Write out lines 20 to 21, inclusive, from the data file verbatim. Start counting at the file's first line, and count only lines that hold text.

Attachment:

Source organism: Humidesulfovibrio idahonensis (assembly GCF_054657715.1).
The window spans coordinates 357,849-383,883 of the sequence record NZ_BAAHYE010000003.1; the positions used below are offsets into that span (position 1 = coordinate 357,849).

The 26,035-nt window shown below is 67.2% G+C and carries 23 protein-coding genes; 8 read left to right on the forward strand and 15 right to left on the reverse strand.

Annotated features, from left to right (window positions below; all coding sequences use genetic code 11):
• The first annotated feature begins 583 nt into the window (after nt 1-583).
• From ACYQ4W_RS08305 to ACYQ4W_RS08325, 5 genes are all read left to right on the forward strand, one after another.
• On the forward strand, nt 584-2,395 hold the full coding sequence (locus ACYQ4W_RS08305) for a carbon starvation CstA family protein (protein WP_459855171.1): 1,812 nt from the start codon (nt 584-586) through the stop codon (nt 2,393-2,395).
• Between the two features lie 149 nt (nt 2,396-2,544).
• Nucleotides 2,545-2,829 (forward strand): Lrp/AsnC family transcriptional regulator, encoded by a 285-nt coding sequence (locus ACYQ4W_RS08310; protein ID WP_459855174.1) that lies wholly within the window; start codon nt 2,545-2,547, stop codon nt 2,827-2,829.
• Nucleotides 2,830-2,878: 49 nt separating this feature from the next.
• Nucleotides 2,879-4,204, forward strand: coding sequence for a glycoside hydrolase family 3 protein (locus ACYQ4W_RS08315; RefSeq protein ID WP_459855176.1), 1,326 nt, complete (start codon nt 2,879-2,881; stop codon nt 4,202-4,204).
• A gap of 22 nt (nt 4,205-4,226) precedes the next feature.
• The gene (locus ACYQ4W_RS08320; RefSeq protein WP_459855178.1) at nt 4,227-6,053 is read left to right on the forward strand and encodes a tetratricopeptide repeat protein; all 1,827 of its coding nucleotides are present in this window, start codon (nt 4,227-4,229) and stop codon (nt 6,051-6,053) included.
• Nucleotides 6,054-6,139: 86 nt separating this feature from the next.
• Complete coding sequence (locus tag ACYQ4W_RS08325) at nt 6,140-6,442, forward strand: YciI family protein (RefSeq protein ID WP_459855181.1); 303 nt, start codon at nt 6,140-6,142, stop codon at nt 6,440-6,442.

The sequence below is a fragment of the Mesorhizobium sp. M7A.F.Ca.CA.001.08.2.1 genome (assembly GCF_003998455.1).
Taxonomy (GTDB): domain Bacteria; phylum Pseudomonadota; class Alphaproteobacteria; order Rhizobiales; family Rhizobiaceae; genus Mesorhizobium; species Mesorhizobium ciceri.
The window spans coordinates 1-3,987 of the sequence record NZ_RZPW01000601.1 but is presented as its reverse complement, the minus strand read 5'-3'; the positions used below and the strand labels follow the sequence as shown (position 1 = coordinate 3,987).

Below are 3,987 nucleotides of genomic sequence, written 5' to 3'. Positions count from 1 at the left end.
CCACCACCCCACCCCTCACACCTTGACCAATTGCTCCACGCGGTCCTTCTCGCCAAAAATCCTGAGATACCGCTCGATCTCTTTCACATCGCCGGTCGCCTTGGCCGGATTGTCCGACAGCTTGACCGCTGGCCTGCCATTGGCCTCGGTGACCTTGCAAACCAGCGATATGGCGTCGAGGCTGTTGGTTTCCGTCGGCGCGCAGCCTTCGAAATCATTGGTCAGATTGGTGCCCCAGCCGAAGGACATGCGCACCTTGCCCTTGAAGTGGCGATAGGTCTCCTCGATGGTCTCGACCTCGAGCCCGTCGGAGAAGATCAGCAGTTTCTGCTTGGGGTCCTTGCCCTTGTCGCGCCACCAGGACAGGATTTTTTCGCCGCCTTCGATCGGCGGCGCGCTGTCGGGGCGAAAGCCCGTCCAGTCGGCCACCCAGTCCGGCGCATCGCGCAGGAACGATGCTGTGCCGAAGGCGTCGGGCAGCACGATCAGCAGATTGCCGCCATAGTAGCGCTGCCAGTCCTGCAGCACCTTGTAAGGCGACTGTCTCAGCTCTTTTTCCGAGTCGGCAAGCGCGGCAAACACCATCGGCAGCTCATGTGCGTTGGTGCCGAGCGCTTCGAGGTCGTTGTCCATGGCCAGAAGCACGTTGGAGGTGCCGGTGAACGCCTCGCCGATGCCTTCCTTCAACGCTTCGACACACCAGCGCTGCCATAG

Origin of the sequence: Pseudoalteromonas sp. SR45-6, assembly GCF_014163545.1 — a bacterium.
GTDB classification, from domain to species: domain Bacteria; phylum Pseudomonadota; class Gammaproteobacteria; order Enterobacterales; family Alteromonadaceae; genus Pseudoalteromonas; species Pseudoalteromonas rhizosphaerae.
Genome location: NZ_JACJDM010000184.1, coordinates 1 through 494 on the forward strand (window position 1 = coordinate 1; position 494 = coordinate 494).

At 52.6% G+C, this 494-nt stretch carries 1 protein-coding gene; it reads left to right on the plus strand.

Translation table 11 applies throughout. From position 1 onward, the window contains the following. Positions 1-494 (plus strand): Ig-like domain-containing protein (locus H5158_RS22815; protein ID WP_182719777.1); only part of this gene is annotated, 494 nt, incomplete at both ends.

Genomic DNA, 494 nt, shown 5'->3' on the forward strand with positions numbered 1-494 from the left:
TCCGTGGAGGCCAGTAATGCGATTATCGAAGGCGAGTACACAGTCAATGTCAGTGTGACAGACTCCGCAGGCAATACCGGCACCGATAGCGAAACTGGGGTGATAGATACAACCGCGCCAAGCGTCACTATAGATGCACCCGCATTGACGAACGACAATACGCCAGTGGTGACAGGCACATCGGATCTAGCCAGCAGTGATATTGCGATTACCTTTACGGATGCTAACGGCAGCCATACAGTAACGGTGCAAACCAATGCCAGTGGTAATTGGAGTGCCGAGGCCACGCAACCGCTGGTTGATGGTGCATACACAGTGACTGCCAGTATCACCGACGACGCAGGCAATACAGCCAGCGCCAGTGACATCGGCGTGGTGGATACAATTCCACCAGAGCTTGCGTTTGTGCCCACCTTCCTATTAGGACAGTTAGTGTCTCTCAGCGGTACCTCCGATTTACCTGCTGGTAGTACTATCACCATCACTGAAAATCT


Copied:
CCACCACCCCACCCCTCACACCTTGACCAATTGCTCCACGCGGTCCTTCTCGCCAAAAATCCTGAGATACCGCTCGATCTCTTTCACATCGCCGGTCGCCTTGGCCGGATTGTCCGACAGCTTGACCGCTGGCCTGCCATTGGCCTCGGTGACCTTGCAAACCAGCGATATGGCGTCGAGGCTGTTGGTTTCCGTCGGCGCGCAGCCTTCGAAATCATTGGTCAGATTGGTGCCCCAGCCGAAGGACATGCGCACCTTGCCCTTGAAGTGGCGATAGGTCTCCTCGATGGTCTCGACCTCGAGCCCGTCGGAGAAGATCAGCAGTTTCTGCTTGGGGTCCTTGCCCTTGTCGCGCCACCAGGACAGGATTTTTTCGCCGCCTTCGATCGGCGGCGCGCTGTCGGGGCGAAAGCCCGTCCAGTCGGCCACCCAGTCCGGCGCATCGCGCAGGAACGATGCTGTGCCGAAGGCGTCGGGCAGCACGATCAGCAGATTGCCGCCATAGTAGCGCTGCCAGTCCTGCAGCACCTTGTAAGGCGACTGTCTCAGCTCTTTTTCCGAGTCGGCAAGCGCGGCAAACACCATCGGCAGCTCATGTGCGTTGGTGCCGAGCGCTTCGAGGTCGTTGTCCATGGCCAGAAGCACGTTGGAGGTGCCGGTGAACGCCTCGCCGATGCCTTCCTTCAACGCTTCGACACACCAGCGCTGCCATAG

Origin of the sequence: Pseudoalteromonas sp. SR45-6, assembly GCF_014163545.1 — a bacterium.